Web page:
A few weeks ago at our weekly figure drawing session at Studio b, our exercise was to draw with our non-dominant hand. I stayed with the exercise for the entire 2½-hour session.
Although I had attended many figure drawing classes for my undergraduate area of emphasis, I had never before drawn with my left hand. It was grueling. I had no hand-eye coordination. My right hand will usually draw the approximate angle for the intended distance while I am just looking at the model, but when I was drawing with my left hand, I had to watch my hand to see what on earth it was doing.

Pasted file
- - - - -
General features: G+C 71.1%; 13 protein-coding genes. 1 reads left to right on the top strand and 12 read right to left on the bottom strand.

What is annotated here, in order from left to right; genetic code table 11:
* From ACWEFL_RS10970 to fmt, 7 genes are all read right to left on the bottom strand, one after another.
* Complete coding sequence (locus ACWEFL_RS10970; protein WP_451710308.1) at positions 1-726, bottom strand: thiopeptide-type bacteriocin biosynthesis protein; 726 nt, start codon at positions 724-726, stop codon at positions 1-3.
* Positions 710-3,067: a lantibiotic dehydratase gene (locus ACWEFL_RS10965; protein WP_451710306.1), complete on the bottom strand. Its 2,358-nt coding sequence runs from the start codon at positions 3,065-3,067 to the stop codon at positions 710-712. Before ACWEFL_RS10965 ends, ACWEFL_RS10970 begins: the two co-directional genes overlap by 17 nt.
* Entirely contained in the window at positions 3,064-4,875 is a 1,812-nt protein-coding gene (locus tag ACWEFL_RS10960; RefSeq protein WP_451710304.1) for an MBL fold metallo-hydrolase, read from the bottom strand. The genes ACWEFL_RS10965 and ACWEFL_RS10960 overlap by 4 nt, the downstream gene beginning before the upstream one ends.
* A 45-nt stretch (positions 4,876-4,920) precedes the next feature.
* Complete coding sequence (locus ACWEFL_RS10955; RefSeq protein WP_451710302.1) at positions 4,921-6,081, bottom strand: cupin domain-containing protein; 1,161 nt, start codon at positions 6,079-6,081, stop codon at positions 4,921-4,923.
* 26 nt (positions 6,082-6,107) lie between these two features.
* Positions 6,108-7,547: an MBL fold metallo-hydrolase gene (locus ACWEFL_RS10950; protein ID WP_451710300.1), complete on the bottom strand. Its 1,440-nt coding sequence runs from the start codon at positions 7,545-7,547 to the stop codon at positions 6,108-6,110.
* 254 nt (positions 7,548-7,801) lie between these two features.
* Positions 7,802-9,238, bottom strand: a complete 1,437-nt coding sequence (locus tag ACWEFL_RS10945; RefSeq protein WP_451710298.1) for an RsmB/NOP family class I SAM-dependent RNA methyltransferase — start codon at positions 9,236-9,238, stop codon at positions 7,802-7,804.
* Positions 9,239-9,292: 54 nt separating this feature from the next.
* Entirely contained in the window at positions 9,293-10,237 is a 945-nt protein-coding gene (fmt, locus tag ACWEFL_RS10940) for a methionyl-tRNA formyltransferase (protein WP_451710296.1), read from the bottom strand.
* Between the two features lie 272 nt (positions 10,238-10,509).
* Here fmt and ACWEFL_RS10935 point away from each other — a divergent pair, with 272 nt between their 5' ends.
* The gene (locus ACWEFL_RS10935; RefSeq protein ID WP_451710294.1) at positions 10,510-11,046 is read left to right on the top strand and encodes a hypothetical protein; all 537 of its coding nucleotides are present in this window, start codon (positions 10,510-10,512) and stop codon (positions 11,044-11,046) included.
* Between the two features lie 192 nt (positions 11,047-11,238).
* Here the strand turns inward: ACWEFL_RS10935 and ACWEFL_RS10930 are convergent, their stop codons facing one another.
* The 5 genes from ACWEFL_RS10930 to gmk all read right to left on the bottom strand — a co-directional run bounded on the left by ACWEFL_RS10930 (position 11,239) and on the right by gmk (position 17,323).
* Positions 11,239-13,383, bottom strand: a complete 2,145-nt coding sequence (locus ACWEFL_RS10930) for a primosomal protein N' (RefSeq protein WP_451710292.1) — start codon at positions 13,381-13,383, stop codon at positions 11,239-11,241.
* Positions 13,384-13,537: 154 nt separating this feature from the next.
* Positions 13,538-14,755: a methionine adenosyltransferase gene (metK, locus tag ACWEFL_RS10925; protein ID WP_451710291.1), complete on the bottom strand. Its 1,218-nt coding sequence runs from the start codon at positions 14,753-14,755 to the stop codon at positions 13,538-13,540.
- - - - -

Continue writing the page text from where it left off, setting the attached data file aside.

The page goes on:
Having no fine-motor control, I found myself gripping the daylights out of the crayon. In fact I broke every implement I used, by holding it so tightly. But interestingly, even though my line-quality on each finished drawing was jerky, the proportions and masses were basically correct, perhaps even better than when drawing with my dominant hand. No doubt I was forced to a greater degree of observation.
And I found myself reaching for crayons and colors that I rarely use, free to experiment, since I had low expectations.
I was surprised to find a different appeal to the pieces I produced.